After that, Scorsese created the gruesome yet stunning film Raging Bull (1980). It is loosely based on the biography of former middleweight boxing champion Jake La Motta and is a fiery essay on the pleasant pain of violence, shot in black and white by Michael Chapman and set in 1940s New York City with meticulous re-creation by Schrader and Mardik Martin.

The acting was excellent as well, especially Joe Pesci’s portrayal of Jake’s faithful brother Joey and Cathy Moriarty’s portrayal of Jake’s mistreated wife Vickie. One of the film’s most powerful performances is that of Robert De Niro as the self-destructive and self-centered lamentable character known only as La Motta. One of Martin Scorsese’s best films, Raging Bull has gained a lot of acclaims.

De Niro played Rupert Pupkin, a self-styled stand-up TV comic, in The King of Comedy (1982), another completely distinctive portrayal. Rupert prepares his terrible comic routines in vain, blissfully unaware of his fundamental lack of skill. Finally, he kidnaps Jerry Langford (Jerry Lewis), the reigning late-night television star, in exchange for a 10-minute appearance on his show.

The movie was a financial failure, yet it was well-received by critics after its release. In After Hours (1985), Griffin Dunne played a mild-mannered office worker who is threatened by a colorful assortment of lunatics over one long, odd night. The film was a tiny bit of funny diversion. This exciting, unexpected example of what a Scorsese film might be like when his main aim is pleasure was shot on location by cinematographer Michael Ballhaus.

Adapted from Walter Tevis’ sequel The Hustler, The Color of Money was released in 1986. (1959, film 1961). Newman, reprising his Oscar-nominated role as “Fast Eddie,” is no longer competing. Seeing potential in young pool shark Vincent Lauria (Tom Cruise), he takes him under his wing and mentors him, teaching him everything he knows.


They eventually part ways, and their paths eventually cross again at an Atlantic City poker tournament. On the commercial and conventional side of things, this was Scorsese’s last movie. It did, however, serve as a reminder to Hollywood that Scorsese is capable of delivering a small smash.

The Last Temptation of Christ (1988) was a well-received adaptation of Nikos Kazantzákis’ epic novel (adapted by Schrader) about Jesus’ self-doubts as he fulfills his mission, despite some concerns from fundamentalist Christians before its release. Even though Willem Dafoe’s portrayal of Jesus was excellent, the unexpected selection of Harvey Keitel as Judas, Haley Lu Richardson as Mary Magdalene, and Harry Dean Stanton as Paul caused considerable consternation among reviewers. Ballhaus’ evocative cinematography and Peter Gabriel’s neo-traditional score enlivened this retelling of the Gospels, earning Scorsese his second Oscar nod for the director.

New York Stories (1989) included the vivid “Life Lessons” of Scorsese, partially inspired by Fyodor Dostoyevsky’s Igrok (The Gambler) (which also contained segments by Woody Allen and Francis Ford Coppola). To discourage his restless lover-disciple (Rosanna Arquette) from moving out, Nick Nolte played a gruff slob of a painter in his forties.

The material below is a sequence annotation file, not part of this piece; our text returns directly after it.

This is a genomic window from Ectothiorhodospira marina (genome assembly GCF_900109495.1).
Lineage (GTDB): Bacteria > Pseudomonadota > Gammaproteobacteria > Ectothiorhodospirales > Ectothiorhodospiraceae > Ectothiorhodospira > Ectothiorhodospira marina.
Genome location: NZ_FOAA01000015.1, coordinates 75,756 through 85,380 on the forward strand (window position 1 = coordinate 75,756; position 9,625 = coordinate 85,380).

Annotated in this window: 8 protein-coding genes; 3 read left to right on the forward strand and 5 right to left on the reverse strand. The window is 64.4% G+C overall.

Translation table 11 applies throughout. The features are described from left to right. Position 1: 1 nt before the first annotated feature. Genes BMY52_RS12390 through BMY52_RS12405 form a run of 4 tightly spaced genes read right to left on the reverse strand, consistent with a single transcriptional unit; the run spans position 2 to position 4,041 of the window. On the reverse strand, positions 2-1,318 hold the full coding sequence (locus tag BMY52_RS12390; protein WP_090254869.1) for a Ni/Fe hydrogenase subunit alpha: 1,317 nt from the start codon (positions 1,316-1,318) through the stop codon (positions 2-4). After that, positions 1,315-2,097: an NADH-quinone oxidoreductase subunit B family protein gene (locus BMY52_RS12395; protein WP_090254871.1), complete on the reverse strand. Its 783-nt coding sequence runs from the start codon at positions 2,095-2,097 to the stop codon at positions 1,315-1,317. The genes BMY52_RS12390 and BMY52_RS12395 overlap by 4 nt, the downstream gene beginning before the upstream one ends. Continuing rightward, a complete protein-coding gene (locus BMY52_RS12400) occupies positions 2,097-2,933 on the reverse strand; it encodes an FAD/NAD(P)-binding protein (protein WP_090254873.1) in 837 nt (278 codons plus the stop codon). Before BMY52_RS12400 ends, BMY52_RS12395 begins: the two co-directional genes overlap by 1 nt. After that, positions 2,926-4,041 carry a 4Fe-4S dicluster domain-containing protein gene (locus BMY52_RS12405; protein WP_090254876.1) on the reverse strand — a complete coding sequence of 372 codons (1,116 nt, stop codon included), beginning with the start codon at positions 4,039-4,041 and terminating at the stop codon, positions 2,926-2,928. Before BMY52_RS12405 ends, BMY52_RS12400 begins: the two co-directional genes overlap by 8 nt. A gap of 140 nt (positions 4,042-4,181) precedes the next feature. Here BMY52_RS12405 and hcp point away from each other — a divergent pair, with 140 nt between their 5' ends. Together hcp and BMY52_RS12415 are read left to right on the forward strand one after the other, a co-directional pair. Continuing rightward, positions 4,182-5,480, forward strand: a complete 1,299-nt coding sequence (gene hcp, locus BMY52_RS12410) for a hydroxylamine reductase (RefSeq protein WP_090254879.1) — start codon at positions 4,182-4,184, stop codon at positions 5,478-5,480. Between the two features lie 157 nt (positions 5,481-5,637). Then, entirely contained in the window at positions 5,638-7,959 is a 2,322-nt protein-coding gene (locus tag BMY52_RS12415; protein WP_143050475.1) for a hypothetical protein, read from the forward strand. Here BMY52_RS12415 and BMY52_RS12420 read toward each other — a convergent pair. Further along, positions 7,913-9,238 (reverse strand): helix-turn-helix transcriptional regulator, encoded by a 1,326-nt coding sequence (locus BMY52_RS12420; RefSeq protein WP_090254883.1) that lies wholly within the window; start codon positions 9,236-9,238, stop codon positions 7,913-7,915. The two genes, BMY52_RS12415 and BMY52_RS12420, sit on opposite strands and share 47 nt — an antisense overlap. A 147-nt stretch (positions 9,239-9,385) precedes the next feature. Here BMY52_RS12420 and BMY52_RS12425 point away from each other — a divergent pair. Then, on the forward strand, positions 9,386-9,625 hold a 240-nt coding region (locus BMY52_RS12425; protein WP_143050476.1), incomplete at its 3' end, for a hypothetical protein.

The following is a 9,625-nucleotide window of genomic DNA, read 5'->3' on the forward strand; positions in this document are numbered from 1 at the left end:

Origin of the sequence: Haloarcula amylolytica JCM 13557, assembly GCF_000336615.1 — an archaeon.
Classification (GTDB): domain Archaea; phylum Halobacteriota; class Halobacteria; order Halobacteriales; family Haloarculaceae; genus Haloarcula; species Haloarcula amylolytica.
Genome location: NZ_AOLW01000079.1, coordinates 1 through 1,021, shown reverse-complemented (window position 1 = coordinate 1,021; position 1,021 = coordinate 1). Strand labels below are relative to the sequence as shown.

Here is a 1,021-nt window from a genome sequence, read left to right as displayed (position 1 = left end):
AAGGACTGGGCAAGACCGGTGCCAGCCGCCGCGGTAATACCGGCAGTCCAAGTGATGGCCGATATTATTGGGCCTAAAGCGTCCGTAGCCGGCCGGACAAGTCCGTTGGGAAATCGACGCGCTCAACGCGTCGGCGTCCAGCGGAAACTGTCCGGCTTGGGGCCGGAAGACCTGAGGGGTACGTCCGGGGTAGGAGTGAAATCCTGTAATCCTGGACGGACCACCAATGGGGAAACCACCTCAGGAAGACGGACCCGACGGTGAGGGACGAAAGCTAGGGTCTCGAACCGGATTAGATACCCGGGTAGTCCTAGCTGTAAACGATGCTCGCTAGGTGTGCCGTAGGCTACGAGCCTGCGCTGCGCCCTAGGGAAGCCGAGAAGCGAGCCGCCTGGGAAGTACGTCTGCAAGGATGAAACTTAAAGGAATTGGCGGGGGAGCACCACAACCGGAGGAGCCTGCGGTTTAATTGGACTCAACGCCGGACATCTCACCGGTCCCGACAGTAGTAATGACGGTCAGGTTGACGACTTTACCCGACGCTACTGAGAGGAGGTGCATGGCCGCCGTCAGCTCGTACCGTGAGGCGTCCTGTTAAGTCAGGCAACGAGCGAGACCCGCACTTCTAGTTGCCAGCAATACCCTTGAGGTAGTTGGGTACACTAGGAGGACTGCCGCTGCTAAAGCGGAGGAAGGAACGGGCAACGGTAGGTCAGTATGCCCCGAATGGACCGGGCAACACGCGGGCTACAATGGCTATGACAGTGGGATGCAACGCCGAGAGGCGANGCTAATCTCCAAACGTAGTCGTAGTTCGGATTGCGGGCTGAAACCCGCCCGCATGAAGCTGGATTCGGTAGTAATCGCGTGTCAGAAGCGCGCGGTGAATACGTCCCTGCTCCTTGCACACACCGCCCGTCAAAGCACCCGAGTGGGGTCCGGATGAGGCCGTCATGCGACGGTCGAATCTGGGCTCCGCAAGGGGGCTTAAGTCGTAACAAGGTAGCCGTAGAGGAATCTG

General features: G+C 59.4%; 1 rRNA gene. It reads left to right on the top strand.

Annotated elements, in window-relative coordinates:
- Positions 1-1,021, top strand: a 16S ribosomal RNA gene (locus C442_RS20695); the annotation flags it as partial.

As for the acclaimed film GoodFellas, it was based on a different type of New York story: the kind that helped build Martin Scorsese’s reputation in the city (1990). The film was based on Nicholas Pileggi’s nonfiction book Wiseguy, and it was the most genuine Scorsese work since Raging Bull in its depiction of small-time Brooklyn mobster Henry Hill’s life and actions.

He played Hill, while the rest of the cast included Paul Sorvino, Joe Pesci, Lorraine Bracco, and Robert De Niro, who won an Oscar for his depiction of Hill’s irritable friend Tommy DeVito. A well-studied tracking shot following Hill through a packed restaurant showed Scorsese’s mastery of the medium in fresh and unexpected ways. Another Oscar nomination went to Scorsese this time around, this time for directing as well as a best-adapted screenplay (together with Pileggi).

Facts About Martin Scorsese :

Birthday/Birth Date: 17 November 1942
Birth Place: Flushing, New York, United States
Children:
Age: 78 Years old
Official TikTok:
Occupation: director
Height: 1.63 m
Popular Friends: NA

Business Facts:

Salary of Martin Scorsese: NA
Net worth: NA
Total TikTok Fans/Followers: NA
Facebook Fans:  2.3M followers
Twitter Followers: 38.3K Followers 
Total Instagram Followers: 1.4M followers
Total YouTube Followers: NA

Some Important Facts About Martin Scorsese:

1. Martin Scorsese was born on 17 November 1942 (age 78 years), Flushing, New York, United States

2. His age is 78 years.

3. His birth sign is Scorpio.

4. His height is 1.63 m

5. His net worth is $100 Million.

Martin Scorsese Fan Mail address:

Martin Scorsese, The Film Foundation,

Inc., 7920 W Sunset Blvd., 6th Floor,

Los Angeles, CA 90046-3334, USA.

Martin Scorsese Phone Number, Email Address, Contact Info, Texting Number, Fanmail, and More Details

Martin Scorsese Phone Number, Email ID, Address, Fanmail, Tiktok and More 
Email AddressNA
Facebookhttps://www.facebook.com/scorsese
House address (residence address) Flushing, New York, United States
Instagramhttps://www.instagram.com/martinscorsese_
Office addressNA
Office NumberNA
Official WebsiteNA
Phone Number(323) 436-5060.
Snapchat IdNA
TicTok IdNA
TwitchNA
Twitterhttps://twitter.com/scorsesemartin?lang=en
Whatsapp No.NA

Martin Scorsese Phone Number:

Martin Scorsese Address:  Flushing, New York, United States

Martin Scorsese Phone Number: (323) 436-5060.

Martin Scorsese Whatsapp Number: NA

Martin Scorsese Email ID/ Email Address: NA


Martin Scorsese Social Profiles

Martin Scorsese Facebook Fan Page: https://www.facebook.com/scorsese

Martin Scorsese Twitter Handle: https://twitter.com/scorsesemartin?lang=en

Martin Scorsese Instagram Profile: https://www.instagram.com/martinscorsese_

Martin Scorsese Snapchat Profile: NA

Martin Scorsese YouTube Channel: NA